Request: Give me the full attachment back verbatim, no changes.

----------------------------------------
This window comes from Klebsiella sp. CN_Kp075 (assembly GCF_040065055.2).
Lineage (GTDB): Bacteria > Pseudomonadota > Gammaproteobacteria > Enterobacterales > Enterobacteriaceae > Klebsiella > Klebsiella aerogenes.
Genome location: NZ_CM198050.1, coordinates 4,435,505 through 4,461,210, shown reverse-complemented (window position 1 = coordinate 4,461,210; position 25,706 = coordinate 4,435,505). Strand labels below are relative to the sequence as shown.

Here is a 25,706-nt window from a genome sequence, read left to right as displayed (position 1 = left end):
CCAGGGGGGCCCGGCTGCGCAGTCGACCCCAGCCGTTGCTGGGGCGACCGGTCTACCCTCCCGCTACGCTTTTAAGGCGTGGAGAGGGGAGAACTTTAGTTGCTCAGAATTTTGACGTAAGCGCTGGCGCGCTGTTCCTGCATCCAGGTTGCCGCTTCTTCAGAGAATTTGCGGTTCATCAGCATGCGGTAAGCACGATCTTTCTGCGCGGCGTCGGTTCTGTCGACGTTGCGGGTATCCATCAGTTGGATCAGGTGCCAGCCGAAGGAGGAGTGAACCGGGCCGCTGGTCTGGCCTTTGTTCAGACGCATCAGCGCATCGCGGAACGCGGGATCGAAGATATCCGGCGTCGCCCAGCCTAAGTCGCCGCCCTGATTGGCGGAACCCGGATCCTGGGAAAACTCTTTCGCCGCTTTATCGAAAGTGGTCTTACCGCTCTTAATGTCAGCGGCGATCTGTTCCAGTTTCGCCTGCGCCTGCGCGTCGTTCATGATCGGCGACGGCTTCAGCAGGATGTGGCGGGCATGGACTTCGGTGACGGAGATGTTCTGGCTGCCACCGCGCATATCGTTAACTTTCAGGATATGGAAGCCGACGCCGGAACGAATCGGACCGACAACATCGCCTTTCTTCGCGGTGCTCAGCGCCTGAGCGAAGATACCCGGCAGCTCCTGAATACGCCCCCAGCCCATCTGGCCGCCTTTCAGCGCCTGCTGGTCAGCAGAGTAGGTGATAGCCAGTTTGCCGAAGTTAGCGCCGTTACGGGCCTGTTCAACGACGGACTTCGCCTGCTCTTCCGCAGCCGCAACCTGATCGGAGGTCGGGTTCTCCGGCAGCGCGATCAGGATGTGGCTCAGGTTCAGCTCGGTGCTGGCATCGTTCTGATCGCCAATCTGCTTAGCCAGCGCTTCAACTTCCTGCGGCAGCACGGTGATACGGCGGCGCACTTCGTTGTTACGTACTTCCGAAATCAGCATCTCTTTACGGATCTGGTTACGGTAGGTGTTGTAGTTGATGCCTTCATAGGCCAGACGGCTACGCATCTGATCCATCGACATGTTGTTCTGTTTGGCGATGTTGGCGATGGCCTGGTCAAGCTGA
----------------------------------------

This window comes from Klebsiella sp. CN_Kp075 (assembly GCF_040065055.2).
Lineage (GTDB): Bacteria > Pseudomonadota > Gammaproteobacteria > Enterobacterales > Enterobacteriaceae > Klebsiella > Klebsiella aerogenes.
Genome location: NZ_CM198050.1, coordinates 4,435,505 through 4,461,210, shown reverse-complemented (window position 1 = coordinate 4,461,210; position 25,706 = coordinate 4,435,505). Strand labels below are relative to the sequence as shown.

Here is a 25,706-nt window from a genome sequence, read left to right as displayed (position 1 = left end):
CCAGGGGGGCCCGGCTGCGCAGTCGACCCCAGCCGTTGCTGGGGCGACCGGTCTACCCTCCCGCTACGCTTTTAAGGCGTGGAGAGGGGAGAACTTTAGTTGCTCAGAATTTTGACGTAAGCGCTGGCGCGCTGTTCCTGCATCCAGGTTGCCGCTTCTTCAGAGAATTTGCGGTTCATCAGCATGCGGTAAGCACGATCTTTCTGCGCGGCGTCGGTTCTGTCGACGTTGCGGGTATCCATCAGTTGGATCAGGTGCCAGCCGAAGGAGGAGTGAACCGGGCCGCTGGTCTGGCCTTTGTTCAGACGCATCAGCGCATCGCGGAACGCGGGATCGAAGATATCCGGCGTCGCCCAGCCTAAGTCGCCGCCCTGATTGGCGGAACCCGGATCCTGGGAAAACTCTTTCGCCGCTTTATCGAAAGTGGTCTTACCGCTCTTAATGTCAGCGGCGATCTGTTCCAGTTTCGCCTGCGCCTGCGCGTCGTTCATGATCGGCGACGGCTTCAGCAGGATGTGGCGGGCATGGACTTCGGTGACGGAGATGTTCTGGCTGCCACCGCGCATATCGTTAACTTTCAGGATATGGAAGCCGACGCCGGAACGAATCGGACCGACAACATCGCCTTTCTTCGCGGTGCTCAGCGCCTGAGCGAAGATACCCGGCAGCTCCTGAATACGCCCCCAGCCCATCTGGCCGCCTTTCAGCGCCTGCTGGTCAGCAGAGTAGGTGATAGCCAGTTTGCCGAAGTTAGCGCCGTTACGGGCCTGTTCAACGACGGACTTCGCCTGCTCTTCCGCAGCCGCAACCTGATCGGAGGTCGGGTTCTCCGGCAGCGCGATCAGGATGTGGCTCAGGTTCAGCTCGGTGCTGGCATCGTTCTGATCGCCAATCTGCTTAGCCAGCGCTTCAACTTCCTGCGGCAGCACGGTGATACGGCGGCGCACTTCGTTGTTACGTACTTCCGAAATCAGCATCTCTTTACGGATCTGGTTACGGTAGGTGTTGTAGTTGATGCCTTCATAGGCCAGACGGCTACGCATCTGATCCATCGACATGTTGTTCTGTTTGGCGATGTTGGCGATGGCCTGGTCAAGCTGA